Lee wrights statement, which I reproduce, is about opposition to warfare with no discussion of our party’s internal question. I did reprint it, but I did not discuss it editorially. Lee Wrights wrote:

    “Lee Wrights’ New Year’s Resolutions for 2011: A Declaration of Peace
    “Be always at war with your vices, at peace with your neighbors, and let each new year find you a better man.” (Benjamin Franklin)

    BURNET, Texas (Dec. 31) – All libertarians should take time at the beginning of the new year to read and reflect on A Libertarian’s New Year’s Resolutions ( written by the late Harry Browne, said R. Lee Wrights, libertarian writer, activist and potential presidential candidate.

    “Harry was gifted with an ability to communicate libertarian ideas and ideals in a clear, direct and concise way so that anyone could understand what libertarianism is all about,” said Wrights. “His New Year’s Resolutions are one of the best examples of this talent, a classic of libertarian thought.”

    “What Harry wrote in 1998 is even more relevant today, and especially relevant to me as I consider seeking the 2012 Libertarian presidential nomination,” Wrights revealed. “So, inspired by Harry’s thoughts and words, and as a tribute to him, I offer these Wrights’ Resolutions as the standard by which I will conduct that effort and my life in 2011:

    “First and foremost, I resolve to remain focused on the paramount issue facing the Libertarian Party and our nation – to stop all war. No matter what other issues are raised, I intend to keep returning to the central point that unless we stop all war, whether foreign or domestic, individuals can never truly be free.

    “I resolve to remain committed to ensuring that whoever is the presidential nominee of the Libertarian Party in 2012, he or she is committed to proclaiming a loud, clear and unequivocal call to stop all war; and be equally dedicated to carrying a solid, uncompromised, unfiltered, unequivocal, and unapologetic libertarian message to all 50 states.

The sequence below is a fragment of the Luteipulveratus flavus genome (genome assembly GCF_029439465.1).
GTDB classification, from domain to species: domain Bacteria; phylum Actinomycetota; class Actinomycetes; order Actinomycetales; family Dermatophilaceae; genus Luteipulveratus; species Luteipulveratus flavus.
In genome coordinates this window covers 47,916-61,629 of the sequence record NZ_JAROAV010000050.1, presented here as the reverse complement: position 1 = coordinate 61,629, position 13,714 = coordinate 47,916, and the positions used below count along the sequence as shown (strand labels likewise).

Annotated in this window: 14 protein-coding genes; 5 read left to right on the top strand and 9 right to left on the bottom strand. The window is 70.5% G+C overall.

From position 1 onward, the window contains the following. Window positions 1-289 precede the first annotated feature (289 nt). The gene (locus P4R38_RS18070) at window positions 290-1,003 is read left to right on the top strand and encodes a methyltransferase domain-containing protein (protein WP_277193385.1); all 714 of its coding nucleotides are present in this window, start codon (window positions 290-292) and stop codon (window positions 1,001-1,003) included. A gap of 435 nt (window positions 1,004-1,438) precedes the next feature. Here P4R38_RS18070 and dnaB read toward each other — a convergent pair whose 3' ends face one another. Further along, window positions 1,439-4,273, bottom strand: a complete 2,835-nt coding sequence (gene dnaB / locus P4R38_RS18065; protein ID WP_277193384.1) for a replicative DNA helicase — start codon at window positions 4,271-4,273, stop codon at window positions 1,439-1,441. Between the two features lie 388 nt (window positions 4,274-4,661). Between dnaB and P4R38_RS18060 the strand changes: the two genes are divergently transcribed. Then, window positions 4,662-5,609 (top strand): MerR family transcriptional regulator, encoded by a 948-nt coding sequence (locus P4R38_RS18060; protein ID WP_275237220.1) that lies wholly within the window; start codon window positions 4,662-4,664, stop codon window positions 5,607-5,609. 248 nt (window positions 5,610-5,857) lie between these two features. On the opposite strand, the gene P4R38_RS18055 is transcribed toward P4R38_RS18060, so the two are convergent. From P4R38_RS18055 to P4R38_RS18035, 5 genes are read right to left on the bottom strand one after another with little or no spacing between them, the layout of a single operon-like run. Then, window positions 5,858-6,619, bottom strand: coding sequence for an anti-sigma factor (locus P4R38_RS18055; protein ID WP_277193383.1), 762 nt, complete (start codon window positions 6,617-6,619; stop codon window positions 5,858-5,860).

“I resolve to cleanse myself of hate, resentment, and bitterness, and focus on using the tools of peace, love, mercy and forgiveness against the weapons of war, hate, vengeance, and cruelty.

    “I resolve to keep from being drawn into arguments or debates on inconsequential issues, and to always remember that my purpose is to increase people’s appetite for liberty — not to prove that they’re wrong.

    “I resolve to always acknowledge my good fortune in having been born an American, to refrain from dwelling on America’s defects and past mistakes, and to focus instead on how we together can realize America’s potential and promise.

    “I resolve not to adopt the political campaign tactics of Republicans and Democrats, who use coercion, character assassination, evasions, fear, and intimidation in their unbridled quest for power. Rather, I resolve to remain civil in my political discourse and treat all people I encounter with the dignity and respect that is their due as human beings.

    “Lastly, I resolve never to cease working to ensure that the Libertarian Party and our presidential candidate in 2012 is committed to proclaiming loudly, clearly and unequivocally – stop all war.”